The other long-standing way to become a Roman citizen was to be enslaved by one and then freed. An enslaved person held by a Roman citizen who was then freed (or manumitted) became a libertus (or liberta), by custom immediately the client of their former owner (this would be made into law during the empire) and by law a Roman citizen, although their status as a freed person barred them from public office. Since they were Roman citizens (albeit with some legal disability), their children – assuming a validly contracted marriage – would be full free-born Roman citizens, with no legal disability. And, since freedmen and freedwomen were citizens, they also could contract valid marriages with other Roman citizens, including freeborn ones (note the caption below, for instance). While most enslaved people in the Roman world had little to no hope of ever being manumitted (enslaved workers, for instance, on large estates far from their owners), Roman economic and social customs functionally required a significant number of freed persons and so a meaningful number of new Roman citizens were always being minted in the background this way. Rome’s apparent liberality with admission into citizenship seems to have been a real curiosity to the Greek world.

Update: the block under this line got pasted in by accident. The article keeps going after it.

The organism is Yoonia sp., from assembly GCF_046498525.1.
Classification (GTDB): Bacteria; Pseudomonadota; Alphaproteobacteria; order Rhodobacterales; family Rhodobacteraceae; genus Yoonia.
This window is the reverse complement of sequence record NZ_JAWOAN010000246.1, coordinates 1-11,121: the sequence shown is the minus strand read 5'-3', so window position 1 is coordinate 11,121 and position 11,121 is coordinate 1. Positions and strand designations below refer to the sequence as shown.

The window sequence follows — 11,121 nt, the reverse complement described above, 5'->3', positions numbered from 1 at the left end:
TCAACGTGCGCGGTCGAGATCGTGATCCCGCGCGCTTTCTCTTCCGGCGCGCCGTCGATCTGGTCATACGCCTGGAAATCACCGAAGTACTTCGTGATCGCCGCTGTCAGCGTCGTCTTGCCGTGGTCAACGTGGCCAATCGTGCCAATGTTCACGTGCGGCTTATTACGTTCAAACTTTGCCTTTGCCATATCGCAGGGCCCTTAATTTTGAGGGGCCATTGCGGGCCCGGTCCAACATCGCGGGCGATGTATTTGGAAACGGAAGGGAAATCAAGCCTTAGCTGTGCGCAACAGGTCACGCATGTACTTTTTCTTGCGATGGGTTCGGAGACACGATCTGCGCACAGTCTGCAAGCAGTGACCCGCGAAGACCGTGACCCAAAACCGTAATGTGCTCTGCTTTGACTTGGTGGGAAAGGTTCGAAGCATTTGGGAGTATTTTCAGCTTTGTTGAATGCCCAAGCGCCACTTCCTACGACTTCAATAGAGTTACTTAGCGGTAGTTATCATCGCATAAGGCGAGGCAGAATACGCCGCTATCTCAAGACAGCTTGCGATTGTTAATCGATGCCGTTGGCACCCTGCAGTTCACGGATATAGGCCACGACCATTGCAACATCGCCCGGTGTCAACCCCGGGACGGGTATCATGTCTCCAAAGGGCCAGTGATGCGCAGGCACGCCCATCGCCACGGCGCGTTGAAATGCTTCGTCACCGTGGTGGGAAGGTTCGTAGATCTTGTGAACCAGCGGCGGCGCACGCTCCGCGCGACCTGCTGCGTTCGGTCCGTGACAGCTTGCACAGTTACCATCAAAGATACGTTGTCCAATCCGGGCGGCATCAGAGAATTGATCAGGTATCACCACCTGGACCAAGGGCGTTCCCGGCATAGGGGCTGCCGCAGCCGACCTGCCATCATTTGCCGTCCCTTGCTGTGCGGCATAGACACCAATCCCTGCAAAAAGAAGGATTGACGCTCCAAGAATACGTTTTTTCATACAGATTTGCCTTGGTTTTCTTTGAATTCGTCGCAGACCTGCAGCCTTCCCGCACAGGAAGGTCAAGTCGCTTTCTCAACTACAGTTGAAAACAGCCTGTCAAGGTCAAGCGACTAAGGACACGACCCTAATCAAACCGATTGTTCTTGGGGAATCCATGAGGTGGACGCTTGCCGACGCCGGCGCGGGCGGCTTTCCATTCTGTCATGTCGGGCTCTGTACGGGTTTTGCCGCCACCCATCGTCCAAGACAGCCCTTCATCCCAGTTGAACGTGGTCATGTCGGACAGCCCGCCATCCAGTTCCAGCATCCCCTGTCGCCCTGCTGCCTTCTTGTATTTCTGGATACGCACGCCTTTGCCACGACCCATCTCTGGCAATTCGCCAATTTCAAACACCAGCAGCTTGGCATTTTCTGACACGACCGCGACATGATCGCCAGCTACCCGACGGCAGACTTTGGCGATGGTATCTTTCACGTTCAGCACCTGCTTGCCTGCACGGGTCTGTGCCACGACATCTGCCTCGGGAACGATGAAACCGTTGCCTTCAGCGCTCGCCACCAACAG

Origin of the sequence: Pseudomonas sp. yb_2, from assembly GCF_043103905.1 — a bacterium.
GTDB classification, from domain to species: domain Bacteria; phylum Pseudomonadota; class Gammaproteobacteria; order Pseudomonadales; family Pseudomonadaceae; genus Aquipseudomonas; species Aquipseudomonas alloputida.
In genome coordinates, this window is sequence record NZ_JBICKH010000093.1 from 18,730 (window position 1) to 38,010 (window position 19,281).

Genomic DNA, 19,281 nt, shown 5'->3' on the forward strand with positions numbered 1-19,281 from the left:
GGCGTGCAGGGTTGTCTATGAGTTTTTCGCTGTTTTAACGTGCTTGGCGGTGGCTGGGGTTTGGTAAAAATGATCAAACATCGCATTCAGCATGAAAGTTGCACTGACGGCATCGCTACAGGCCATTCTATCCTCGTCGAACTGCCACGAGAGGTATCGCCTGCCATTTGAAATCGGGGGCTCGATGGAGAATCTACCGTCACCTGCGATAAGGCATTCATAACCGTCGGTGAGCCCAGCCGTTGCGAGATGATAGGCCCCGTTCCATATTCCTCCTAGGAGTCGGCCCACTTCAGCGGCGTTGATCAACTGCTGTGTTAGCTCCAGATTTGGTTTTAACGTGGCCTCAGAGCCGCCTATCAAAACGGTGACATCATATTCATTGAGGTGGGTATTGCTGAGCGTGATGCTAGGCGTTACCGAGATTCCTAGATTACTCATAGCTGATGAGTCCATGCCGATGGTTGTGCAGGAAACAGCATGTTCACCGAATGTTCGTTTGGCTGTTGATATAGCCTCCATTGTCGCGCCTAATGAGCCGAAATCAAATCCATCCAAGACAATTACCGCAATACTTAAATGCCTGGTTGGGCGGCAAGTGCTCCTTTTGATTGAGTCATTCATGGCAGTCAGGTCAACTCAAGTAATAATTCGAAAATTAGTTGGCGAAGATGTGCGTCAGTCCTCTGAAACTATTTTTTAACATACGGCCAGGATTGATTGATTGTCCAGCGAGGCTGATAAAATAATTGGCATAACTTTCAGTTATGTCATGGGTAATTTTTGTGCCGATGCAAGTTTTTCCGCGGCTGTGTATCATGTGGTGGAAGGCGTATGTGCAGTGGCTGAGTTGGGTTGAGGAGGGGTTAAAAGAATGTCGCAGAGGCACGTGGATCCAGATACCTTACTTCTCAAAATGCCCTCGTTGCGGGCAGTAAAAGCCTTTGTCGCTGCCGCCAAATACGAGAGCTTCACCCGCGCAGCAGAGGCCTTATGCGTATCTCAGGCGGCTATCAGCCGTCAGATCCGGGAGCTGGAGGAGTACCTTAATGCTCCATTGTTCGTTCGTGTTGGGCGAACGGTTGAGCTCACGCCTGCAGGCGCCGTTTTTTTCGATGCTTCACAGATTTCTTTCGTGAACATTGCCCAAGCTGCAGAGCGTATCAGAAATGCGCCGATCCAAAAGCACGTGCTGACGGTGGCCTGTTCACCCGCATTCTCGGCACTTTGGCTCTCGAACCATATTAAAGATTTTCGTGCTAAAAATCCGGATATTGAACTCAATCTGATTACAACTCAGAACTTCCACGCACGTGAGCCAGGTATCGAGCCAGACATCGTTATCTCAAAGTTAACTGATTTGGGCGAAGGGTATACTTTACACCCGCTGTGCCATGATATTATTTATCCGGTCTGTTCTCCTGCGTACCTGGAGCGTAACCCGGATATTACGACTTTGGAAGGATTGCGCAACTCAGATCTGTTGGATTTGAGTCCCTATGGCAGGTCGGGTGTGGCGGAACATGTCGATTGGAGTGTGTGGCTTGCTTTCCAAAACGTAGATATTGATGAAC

These processes thus churned in the background, minting new Romans on the edges of the populus Romanus who subsequently became full members of the Roman community and thus shared fully in the Roman legal identity. But there was one other major way to become a Roman citizen, which was to be granted the status for services rendered to Rome. And for that we need to, at last, turn to the many other peoples of Italy and talk about…